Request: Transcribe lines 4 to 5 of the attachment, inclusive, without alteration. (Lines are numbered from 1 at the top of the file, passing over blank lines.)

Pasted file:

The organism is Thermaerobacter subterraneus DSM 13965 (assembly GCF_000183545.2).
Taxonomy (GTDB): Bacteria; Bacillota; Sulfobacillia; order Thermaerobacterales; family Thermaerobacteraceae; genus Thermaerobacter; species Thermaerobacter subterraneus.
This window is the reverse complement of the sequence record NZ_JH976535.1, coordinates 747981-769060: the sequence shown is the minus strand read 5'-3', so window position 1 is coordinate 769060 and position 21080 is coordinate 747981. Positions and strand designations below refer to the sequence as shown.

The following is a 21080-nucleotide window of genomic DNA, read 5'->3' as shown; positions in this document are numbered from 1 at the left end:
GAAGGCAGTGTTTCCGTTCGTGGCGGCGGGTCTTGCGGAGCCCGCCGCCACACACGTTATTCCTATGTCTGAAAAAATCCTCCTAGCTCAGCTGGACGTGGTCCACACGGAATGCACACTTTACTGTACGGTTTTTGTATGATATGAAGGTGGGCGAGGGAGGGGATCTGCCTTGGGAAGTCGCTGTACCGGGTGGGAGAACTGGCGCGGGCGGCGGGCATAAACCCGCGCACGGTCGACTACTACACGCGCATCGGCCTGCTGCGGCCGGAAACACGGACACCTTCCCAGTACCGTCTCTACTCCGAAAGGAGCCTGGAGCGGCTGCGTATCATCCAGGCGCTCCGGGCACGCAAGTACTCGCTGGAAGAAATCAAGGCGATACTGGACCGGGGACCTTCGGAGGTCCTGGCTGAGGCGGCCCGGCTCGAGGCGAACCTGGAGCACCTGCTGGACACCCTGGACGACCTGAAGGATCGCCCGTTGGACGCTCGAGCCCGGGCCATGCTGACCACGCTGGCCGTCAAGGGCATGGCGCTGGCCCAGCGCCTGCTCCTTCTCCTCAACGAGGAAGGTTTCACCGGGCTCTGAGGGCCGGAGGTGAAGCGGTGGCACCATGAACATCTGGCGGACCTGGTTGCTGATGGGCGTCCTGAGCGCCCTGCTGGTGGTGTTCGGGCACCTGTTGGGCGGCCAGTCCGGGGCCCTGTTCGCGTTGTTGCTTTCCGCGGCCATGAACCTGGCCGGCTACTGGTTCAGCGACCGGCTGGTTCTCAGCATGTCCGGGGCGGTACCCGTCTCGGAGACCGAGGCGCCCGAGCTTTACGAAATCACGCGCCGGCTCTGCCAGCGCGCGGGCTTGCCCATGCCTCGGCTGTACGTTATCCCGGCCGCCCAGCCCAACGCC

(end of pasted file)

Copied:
The following is a 21080-nucleotide window of genomic DNA, read 5'->3' as shown; positions in this document are numbered from 1 at the left end:
GAAGGCAGTGTTTCCGTTCGTGGCGGCGGGTCTTGCGGAGCCCGCCGCCACACACGTTATTCCTATGTCTGAAAAAATCCTCCTAGCTCAGCTGGACGTGGTCCACACGGAATGCACACTTTACTGTACGGTTTTTGTATGATATGAAGGTGGGCGAGGGAGGGGATCTGCCTTGGGAAGTCGCTGTACCGGGTGGGAGAACTGGCGCGGGCGGCGGGCATAAACCCGCGCACGGTCGACTACTACACGCGCATCGGCCTGCTGCGGCCGGAAACACGGACACCTTCCCAGTACCGTCTCTACTCCGAAAGGAGCCTGGAGCGGCTGCGTATCATCCAGGCGCTCCGGGCACGCAAGTACTCGCTGGAAGAAATCAAGGCGATACTGGACCGGGGACCTTCGGAGGTCCTGGCTGAGGCGGCCCGGCTCGAGGCGAACCTGGAGCACCTGCTGGACACCCTGGACGACCTGAAGGATCGCCCGTTGGACGCTCGAGCCCGGGCCATGCTGACCACGCTGGCCGTCAAGGGCATGGCGCTGGCCCAGCGCCTGCTCCTTCTCCTCAACGAGGAAGGTTTCACCGGGCTCTGAGGGCCGGAGGTGAAGCGGTGGCACCATGAACATCTGGCGGACCTGGTTGCTGATGGGCGTCCTGAGCGCCCTGCTGGTGGTGTTCGGGCACCTGTTGGGCGGCCAGTCCGGGGCCCTGTTCGCGTTGTTGCTTTCCGCGGCCATGAACCTGGCCGGCTACTGGTTCAGCGACCGGCTGGTTCTCAGCATGTCCGGGGCGGTACCCGTCTCGGAGACCGAGGCGCCCGAGCTTTACGAAATCACGCGCCGGCTCTGCCAGCGCGCGGGCTTGCCCATGCCTCGGCTGTACGTTATCCCGGCCGCCCAGCCCAACGCC